DUP and Sinn Fein MLAs are the least twitterific. Maybe that’s a function of being the lead parties in the Executive, with many other more powerful ways to share their message? Maybe it’s about the ease of which many of their candidates achieve a quota at Assembly elections? (I’ll try and group the MLAs by the percentage of a quota they receive in first preference votes if I get hold of the figures and have a half hour to spend.)

Maybe there’s a little complacency in there too? The big parties can afford to run offices and surgeries, backed up with local councillors. Twitter’s not for them?

(Thanks to James Donald for sharing his figures for NI MPs.)

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  • ayeYerMa

    A greater use of Twitter corresponds directly to a greater amount of twattery, and greater a,ounts of time spent dicking about with overpriced iDevices in pretending to be fashionable.

    This scientific observation is brought to you by the research institute for common sense which indicates that you are unlikely to be “engaging with your constituents” in any meaningful way in 140 characters. Twitter is loved, however, by media types for producing easy soundbites and sensationalism over substance, factual reporting and solid investigative journalism.

    Then again, this is Alan in Belfast who seems to value media spin and perception over reality.

  • Mc Slaggart

    “MPs with a slim majority are more likely to tweet”

    I can think of nothing worse than following Politicians on Twitter. Twitter is good at giving real time information that you need up to the minute information on. I can understand why someone would want up to date information on sport but not their local MP.

    “MPs with a slim majority are more likely to” do anything that may get them a vote at the next election. I wonder if you did a graph of how frequent an elected MP/TD goes to wake houses would you get the same graph? I know Pearse Doherty gets criticized for poor at wake house attending in Donegal.

  • runepig

    I’ll bite. While Twitter isn’t the be all and end all of political communication and engagement with constituents, it would seem daft not to use it as one of many tools, online or off. Given that younger people are more likely to use it and they are both the future of NI (most are increasingly secular) and part of the problem (some still being indoctrinated in sectarianism), is ignoring social media not counterproductive, if not negligent?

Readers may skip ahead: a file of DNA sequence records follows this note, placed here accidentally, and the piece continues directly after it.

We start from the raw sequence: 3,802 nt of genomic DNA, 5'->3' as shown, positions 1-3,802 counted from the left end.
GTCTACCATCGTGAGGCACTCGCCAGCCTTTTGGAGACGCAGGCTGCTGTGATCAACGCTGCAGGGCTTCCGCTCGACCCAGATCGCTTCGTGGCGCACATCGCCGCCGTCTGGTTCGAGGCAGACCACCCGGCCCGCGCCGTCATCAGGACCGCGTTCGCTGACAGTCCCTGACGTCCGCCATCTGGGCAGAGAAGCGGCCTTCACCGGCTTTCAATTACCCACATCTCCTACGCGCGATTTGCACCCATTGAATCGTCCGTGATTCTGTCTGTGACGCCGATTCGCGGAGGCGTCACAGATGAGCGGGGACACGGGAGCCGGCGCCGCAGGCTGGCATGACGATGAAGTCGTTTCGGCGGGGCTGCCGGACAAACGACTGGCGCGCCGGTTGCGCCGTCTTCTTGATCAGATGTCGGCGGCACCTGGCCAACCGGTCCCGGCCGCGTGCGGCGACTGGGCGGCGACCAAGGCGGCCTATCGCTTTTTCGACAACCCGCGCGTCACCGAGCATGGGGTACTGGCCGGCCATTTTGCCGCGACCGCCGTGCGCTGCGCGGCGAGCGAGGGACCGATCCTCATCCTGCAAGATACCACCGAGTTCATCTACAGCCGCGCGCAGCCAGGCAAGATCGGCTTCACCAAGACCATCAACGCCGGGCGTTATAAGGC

As for the results in the article, I wonder if the DUP are having trouble sourcing computers with Ulster-Scots keyboards?

  • Nearly two-thirds of DUP MLAs use twitter so while they’re “behind” they’re not ignoring social media. At their 2011 party conference, they held a fringe meeting at lunchtime to look at it – and senior figures within their party talked about their experiences (good and bad).

    While a little more difficult to track, I’d predict that Facebook uptake is much greater, with very few MLAs not using it to receive casework (and banter/abuse) from their constituents.

  • Greenflag

    @ Aye yer ma ,

    ‘A greater use of Twitter corresponds directly to a greater amount of twattery,’

    True enough not that there’s any shortage of the latter without the twitter .

    @ mcslaggart

    ‘I can think of nothing worse than following Politicians on Twitter.’

    I can , Watching grass grow or watching televangelists with shiny white teeth preaching to gobshites and begging for more money i.e offerings for the Lord to keep the private jet in the air 🙁

  • I really wonder if Twitter is worth it.
    Or are MLAs just people like myself (23 followers, following 51) who are worried that we might “miss” something.
    Im not sure that they are really engaging with real voters or simply engaging with the MetroTextual community.
    Stormont (and being isolated on the Hill cant help) is much too cosy and politicians, staffers, journalists and lobbyists seem to spend far too much time in that coccoon….and just like the people who work together carry on that conversation via Twitter and Facebook.
    Good craic…but is it really Politics when a serious political programme like The View gives an award (Conall) for being the best Tweeter?

  • “MetroTextual”

    FJH – great word!